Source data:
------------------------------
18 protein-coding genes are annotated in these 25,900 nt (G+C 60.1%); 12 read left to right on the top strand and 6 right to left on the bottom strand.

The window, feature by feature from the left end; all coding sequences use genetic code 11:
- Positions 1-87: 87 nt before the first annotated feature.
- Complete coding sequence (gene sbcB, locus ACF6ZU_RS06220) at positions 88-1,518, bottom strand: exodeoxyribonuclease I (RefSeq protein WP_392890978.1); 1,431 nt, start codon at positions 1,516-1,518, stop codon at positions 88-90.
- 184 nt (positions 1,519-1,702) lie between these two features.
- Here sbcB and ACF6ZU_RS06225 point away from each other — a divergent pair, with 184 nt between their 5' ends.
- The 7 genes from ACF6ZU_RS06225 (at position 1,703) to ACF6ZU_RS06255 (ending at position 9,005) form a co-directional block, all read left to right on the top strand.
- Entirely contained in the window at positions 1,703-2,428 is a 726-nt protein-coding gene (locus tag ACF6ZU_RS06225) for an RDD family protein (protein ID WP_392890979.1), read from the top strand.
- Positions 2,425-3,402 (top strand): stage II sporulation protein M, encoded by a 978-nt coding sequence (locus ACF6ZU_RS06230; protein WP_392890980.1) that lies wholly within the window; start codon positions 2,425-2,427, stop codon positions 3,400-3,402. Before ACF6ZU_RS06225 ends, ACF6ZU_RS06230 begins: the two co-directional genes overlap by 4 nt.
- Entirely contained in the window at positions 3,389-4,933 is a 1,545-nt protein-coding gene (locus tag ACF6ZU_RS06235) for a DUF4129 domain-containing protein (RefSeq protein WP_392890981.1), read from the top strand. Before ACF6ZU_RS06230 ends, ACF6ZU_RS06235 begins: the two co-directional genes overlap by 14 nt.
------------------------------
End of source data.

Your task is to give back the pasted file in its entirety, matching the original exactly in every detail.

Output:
18 protein-coding genes are annotated in these 25,900 nt (G+C 60.1%); 12 read left to right on the top strand and 6 right to left on the bottom strand.

The window, feature by feature from the left end; all coding sequences use genetic code 11:
- Positions 1-87: 87 nt before the first annotated feature.
- Complete coding sequence (gene sbcB, locus ACF6ZU_RS06220) at positions 88-1,518, bottom strand: exodeoxyribonuclease I (RefSeq protein WP_392890978.1); 1,431 nt, start codon at positions 1,516-1,518, stop codon at positions 88-90.
- 184 nt (positions 1,519-1,702) lie between these two features.
- Here sbcB and ACF6ZU_RS06225 point away from each other — a divergent pair, with 184 nt between their 5' ends.
- The 7 genes from ACF6ZU_RS06225 (at position 1,703) to ACF6ZU_RS06255 (ending at position 9,005) form a co-directional block, all read left to right on the top strand.
- Entirely contained in the window at positions 1,703-2,428 is a 726-nt protein-coding gene (locus tag ACF6ZU_RS06225) for an RDD family protein (protein ID WP_392890979.1), read from the top strand.
- Positions 2,425-3,402 (top strand): stage II sporulation protein M, encoded by a 978-nt coding sequence (locus ACF6ZU_RS06230; protein WP_392890980.1) that lies wholly within the window; start codon positions 2,425-2,427, stop codon positions 3,400-3,402. Before ACF6ZU_RS06225 ends, ACF6ZU_RS06230 begins: the two co-directional genes overlap by 4 nt.
- Entirely contained in the window at positions 3,389-4,933 is a 1,545-nt protein-coding gene (locus tag ACF6ZU_RS06235) for a DUF4129 domain-containing protein (RefSeq protein WP_392890981.1), read from the top strand. Before ACF6ZU_RS06230 ends, ACF6ZU_RS06235 begins: the two co-directional genes overlap by 14 nt.